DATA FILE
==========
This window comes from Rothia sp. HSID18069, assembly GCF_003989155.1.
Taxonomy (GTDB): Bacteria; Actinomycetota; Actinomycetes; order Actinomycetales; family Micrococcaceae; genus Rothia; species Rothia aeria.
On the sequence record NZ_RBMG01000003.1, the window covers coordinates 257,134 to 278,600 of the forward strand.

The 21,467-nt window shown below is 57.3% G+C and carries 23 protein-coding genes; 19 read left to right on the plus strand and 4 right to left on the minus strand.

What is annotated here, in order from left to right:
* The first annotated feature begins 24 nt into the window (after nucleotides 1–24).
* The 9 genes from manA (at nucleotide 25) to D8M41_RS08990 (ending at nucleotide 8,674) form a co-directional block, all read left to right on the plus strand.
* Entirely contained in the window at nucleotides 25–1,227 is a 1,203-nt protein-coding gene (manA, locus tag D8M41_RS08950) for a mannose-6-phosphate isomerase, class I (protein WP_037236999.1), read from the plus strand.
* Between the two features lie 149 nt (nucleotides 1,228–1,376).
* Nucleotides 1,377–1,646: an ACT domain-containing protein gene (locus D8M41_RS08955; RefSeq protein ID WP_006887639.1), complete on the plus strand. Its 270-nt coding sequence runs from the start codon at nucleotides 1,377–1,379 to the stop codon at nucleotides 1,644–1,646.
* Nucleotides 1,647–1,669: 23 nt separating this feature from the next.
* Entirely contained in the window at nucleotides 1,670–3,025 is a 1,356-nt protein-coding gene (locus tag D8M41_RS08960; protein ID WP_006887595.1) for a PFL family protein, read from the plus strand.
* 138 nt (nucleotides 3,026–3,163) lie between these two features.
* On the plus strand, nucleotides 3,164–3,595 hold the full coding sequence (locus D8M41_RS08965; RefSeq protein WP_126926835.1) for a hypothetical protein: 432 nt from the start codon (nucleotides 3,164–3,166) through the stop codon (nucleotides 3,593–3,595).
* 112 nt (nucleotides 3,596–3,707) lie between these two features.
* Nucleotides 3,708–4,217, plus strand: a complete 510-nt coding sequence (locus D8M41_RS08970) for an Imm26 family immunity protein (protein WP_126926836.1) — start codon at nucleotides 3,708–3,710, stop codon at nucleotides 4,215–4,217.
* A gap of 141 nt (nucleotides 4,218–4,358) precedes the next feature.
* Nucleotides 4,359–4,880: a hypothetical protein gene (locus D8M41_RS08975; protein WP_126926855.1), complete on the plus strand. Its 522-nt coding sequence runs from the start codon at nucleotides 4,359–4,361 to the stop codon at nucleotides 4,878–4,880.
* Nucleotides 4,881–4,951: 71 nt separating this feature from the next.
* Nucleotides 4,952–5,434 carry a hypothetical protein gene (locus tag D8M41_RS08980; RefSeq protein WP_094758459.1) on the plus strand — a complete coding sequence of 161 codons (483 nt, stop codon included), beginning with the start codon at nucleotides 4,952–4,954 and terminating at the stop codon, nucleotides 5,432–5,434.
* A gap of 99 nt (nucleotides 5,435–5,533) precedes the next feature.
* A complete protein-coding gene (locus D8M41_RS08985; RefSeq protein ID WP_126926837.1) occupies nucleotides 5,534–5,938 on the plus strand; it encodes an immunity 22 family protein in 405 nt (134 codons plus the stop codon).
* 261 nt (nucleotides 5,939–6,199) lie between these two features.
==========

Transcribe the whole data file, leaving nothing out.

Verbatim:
This window comes from Rothia sp. HSID18069, assembly GCF_003989155.1.
Taxonomy (GTDB): Bacteria; Actinomycetota; Actinomycetes; order Actinomycetales; family Micrococcaceae; genus Rothia; species Rothia aeria.
On the sequence record NZ_RBMG01000003.1, the window covers coordinates 257,134 to 278,600 of the forward strand.

The 21,467-nt window shown below is 57.3% G+C and carries 23 protein-coding genes; 19 read left to right on the plus strand and 4 right to left on the minus strand.

What is annotated here, in order from left to right:
* The first annotated feature begins 24 nt into the window (after nucleotides 1–24).
* The 9 genes from manA (at nucleotide 25) to D8M41_RS08990 (ending at nucleotide 8,674) form a co-directional block, all read left to right on the plus strand.
* Entirely contained in the window at nucleotides 25–1,227 is a 1,203-nt protein-coding gene (manA, locus tag D8M41_RS08950) for a mannose-6-phosphate isomerase, class I (protein WP_037236999.1), read from the plus strand.
* Between the two features lie 149 nt (nucleotides 1,228–1,376).
* Nucleotides 1,377–1,646: an ACT domain-containing protein gene (locus D8M41_RS08955; RefSeq protein ID WP_006887639.1), complete on the plus strand. Its 270-nt coding sequence runs from the start codon at nucleotides 1,377–1,379 to the stop codon at nucleotides 1,644–1,646.
* Nucleotides 1,647–1,669: 23 nt separating this feature from the next.
* Entirely contained in the window at nucleotides 1,670–3,025 is a 1,356-nt protein-coding gene (locus tag D8M41_RS08960; protein ID WP_006887595.1) for a PFL family protein, read from the plus strand.
* 138 nt (nucleotides 3,026–3,163) lie between these two features.
* On the plus strand, nucleotides 3,164–3,595 hold the full coding sequence (locus D8M41_RS08965; RefSeq protein WP_126926835.1) for a hypothetical protein: 432 nt from the start codon (nucleotides 3,164–3,166) through the stop codon (nucleotides 3,593–3,595).
* 112 nt (nucleotides 3,596–3,707) lie between these two features.
* Nucleotides 3,708–4,217, plus strand: a complete 510-nt coding sequence (locus D8M41_RS08970) for an Imm26 family immunity protein (protein WP_126926836.1) — start codon at nucleotides 3,708–3,710, stop codon at nucleotides 4,215–4,217.
* A gap of 141 nt (nucleotides 4,218–4,358) precedes the next feature.
* Nucleotides 4,359–4,880: a hypothetical protein gene (locus D8M41_RS08975; protein WP_126926855.1), complete on the plus strand. Its 522-nt coding sequence runs from the start codon at nucleotides 4,359–4,361 to the stop codon at nucleotides 4,878–4,880.
* Nucleotides 4,881–4,951: 71 nt separating this feature from the next.
* Nucleotides 4,952–5,434 carry a hypothetical protein gene (locus tag D8M41_RS08980; RefSeq protein WP_094758459.1) on the plus strand — a complete coding sequence of 161 codons (483 nt, stop codon included), beginning with the start codon at nucleotides 4,952–4,954 and terminating at the stop codon, nucleotides 5,432–5,434.
* A gap of 99 nt (nucleotides 5,435–5,533) precedes the next feature.
* A complete protein-coding gene (locus D8M41_RS08985; RefSeq protein ID WP_126926837.1) occupies nucleotides 5,534–5,938 on the plus strand; it encodes an immunity 22 family protein in 405 nt (134 codons plus the stop codon).
* 261 nt (nucleotides 5,939–6,199) lie between these two features.